I know I shouldn't complain about cycling getting some relatively positive press because pieces like this ("Arrogant, naive bicyclists dangerous on roads") appear with some regularity, and the comments left by 'readers' make one wonder about the pathologies loose in society these days.



Geese heading south for the winter.

... roots!
the funny limbs that grow underground
that keep you from falling down
don't you think that you'll need them now?

just find a place where no one knows of
your redneck past
yeah, you can easily dispose of your redneck past
you'll show them all back home
Ben Folds, Your redneck past

It's stick season in Vermont: The leaves have fallen off the trees, leaf-peeping tourists no longer crowd the roads, and it is a generally bleak and subdued time of year. It is also a bad time to hike or mountain bike because it is hunting season which means that there are lots of heavily armed and sometimes inebriated people roaming the woods.

So we are going to Florida for a week. Not the Florida of gated communities, theme parks, manicured golf courses and broken real estate dreams, but interior Florida: a remote, flat, languid, humid place populated largely with alligators and water moccasins.

And, I suppose, there's a slight chance that this trip could lay the groundwork for relocating out of Vermont altogether - though this would be a be a long term project, and several things would have to break just right for it to happen.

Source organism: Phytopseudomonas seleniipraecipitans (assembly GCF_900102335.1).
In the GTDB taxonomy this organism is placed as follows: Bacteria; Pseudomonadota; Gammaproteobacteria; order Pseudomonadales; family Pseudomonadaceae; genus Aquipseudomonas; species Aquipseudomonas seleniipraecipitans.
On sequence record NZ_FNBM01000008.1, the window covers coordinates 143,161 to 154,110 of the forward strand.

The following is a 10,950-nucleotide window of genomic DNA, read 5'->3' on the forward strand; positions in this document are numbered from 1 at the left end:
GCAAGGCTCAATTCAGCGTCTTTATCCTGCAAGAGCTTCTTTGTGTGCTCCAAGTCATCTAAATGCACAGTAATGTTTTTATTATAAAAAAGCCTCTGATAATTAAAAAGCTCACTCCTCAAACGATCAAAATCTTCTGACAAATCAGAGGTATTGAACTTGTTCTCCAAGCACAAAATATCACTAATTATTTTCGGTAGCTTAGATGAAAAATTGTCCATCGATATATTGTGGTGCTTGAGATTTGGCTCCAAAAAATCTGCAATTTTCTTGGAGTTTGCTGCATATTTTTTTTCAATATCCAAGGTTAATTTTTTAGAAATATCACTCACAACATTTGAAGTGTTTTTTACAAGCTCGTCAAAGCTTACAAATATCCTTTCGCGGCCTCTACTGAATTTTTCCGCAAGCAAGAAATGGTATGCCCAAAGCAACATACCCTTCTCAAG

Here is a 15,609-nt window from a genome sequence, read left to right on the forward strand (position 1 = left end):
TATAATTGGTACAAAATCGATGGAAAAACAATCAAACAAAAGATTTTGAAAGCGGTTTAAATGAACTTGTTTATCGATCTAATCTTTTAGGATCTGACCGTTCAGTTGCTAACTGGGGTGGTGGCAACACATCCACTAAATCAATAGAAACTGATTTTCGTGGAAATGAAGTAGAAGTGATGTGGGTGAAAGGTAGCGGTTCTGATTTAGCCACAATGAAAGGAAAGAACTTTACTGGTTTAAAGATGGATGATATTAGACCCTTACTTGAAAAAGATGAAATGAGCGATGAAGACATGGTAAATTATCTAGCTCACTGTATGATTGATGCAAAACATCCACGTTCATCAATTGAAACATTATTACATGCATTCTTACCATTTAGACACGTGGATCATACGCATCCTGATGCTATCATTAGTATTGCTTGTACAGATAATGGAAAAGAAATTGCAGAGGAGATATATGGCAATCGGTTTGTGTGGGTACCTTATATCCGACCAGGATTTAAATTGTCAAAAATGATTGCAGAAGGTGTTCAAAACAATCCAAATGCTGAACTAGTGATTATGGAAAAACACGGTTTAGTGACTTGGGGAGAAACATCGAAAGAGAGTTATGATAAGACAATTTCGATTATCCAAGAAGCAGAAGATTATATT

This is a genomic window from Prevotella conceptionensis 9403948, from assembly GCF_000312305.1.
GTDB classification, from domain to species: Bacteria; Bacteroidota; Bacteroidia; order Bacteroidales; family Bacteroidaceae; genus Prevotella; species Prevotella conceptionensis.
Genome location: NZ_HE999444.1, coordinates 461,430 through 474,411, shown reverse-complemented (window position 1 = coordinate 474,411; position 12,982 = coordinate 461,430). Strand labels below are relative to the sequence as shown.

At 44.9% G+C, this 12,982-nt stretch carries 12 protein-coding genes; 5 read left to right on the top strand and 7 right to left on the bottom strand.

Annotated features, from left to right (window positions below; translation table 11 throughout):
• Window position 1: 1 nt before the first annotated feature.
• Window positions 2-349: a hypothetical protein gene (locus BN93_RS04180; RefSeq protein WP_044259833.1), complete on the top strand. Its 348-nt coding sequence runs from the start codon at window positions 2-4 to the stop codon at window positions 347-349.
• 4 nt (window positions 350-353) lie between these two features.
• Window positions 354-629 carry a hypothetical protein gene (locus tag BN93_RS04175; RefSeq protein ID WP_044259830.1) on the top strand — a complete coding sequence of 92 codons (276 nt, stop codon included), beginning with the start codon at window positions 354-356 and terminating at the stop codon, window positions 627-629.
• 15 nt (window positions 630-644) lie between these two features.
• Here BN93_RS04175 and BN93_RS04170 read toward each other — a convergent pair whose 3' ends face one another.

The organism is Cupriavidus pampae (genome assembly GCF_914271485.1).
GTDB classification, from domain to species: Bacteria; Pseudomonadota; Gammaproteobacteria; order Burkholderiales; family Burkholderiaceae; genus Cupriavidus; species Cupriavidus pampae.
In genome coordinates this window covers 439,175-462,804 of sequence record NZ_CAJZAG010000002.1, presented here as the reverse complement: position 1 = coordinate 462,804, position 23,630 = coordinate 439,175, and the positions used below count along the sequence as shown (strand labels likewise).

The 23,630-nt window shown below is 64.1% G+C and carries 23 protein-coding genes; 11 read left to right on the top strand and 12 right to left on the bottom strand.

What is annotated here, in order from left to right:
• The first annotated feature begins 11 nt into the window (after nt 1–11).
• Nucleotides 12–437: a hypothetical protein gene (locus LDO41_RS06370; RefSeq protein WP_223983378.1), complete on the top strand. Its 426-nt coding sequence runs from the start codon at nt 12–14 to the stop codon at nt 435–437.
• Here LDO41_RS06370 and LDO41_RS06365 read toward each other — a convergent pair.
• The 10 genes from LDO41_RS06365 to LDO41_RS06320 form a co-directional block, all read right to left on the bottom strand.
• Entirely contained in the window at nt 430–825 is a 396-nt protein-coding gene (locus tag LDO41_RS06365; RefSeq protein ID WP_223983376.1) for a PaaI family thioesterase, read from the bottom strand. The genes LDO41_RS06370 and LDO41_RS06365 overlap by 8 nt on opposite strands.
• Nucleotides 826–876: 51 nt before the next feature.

Lance Armstrong in Waterbury

Lance Armstrong stopped in Waterbury, Vermont today. I could try and come up with something ironic, snarky or sarcastic... but I don't have the impetus. For my rather mixed take on Mr. Armstrong, see here.

This is about as close as I got: The celebrity is somewhere under that scrum of cameras.

Hundreds of cyclists heading out of town on Route 100 under brilliant blue autumn skies. It was quite dangerous with lots of erratic riding.

Later the field was pared down a bit by a couple of miles of steady climbing.

I did this on my battered Redline mountain bike, with 1 x 9 gearing, so I was not well equipped for a group ride at a brisk pace on a paved road. The story of why I don't have a functioning road bike at this time is too lengthy and discouraging to go into here.

The road less traveled: I bailed at Stevens Brook Road and enjoyed a very quiet ride back to town on Class IV Cobb Hill Road. The foliage is past peak and there is a thick layer of fallen leaves on the ground.


Keep on truckin'

A battered old truck sits in the woods off of Route 14, Craftsbury, Vermont.

When I first caught a glimpse of this in the woods, I thought it was a derelict, abandoned vehicle.
On closer inspection, it was still being used by some thrifty -- or (more likely) down on its luck logging operation as a crude skidder.

Apparently, no need for a radiator -- or registration tags.

These images have been heavily post-processed...reality was more prosaic.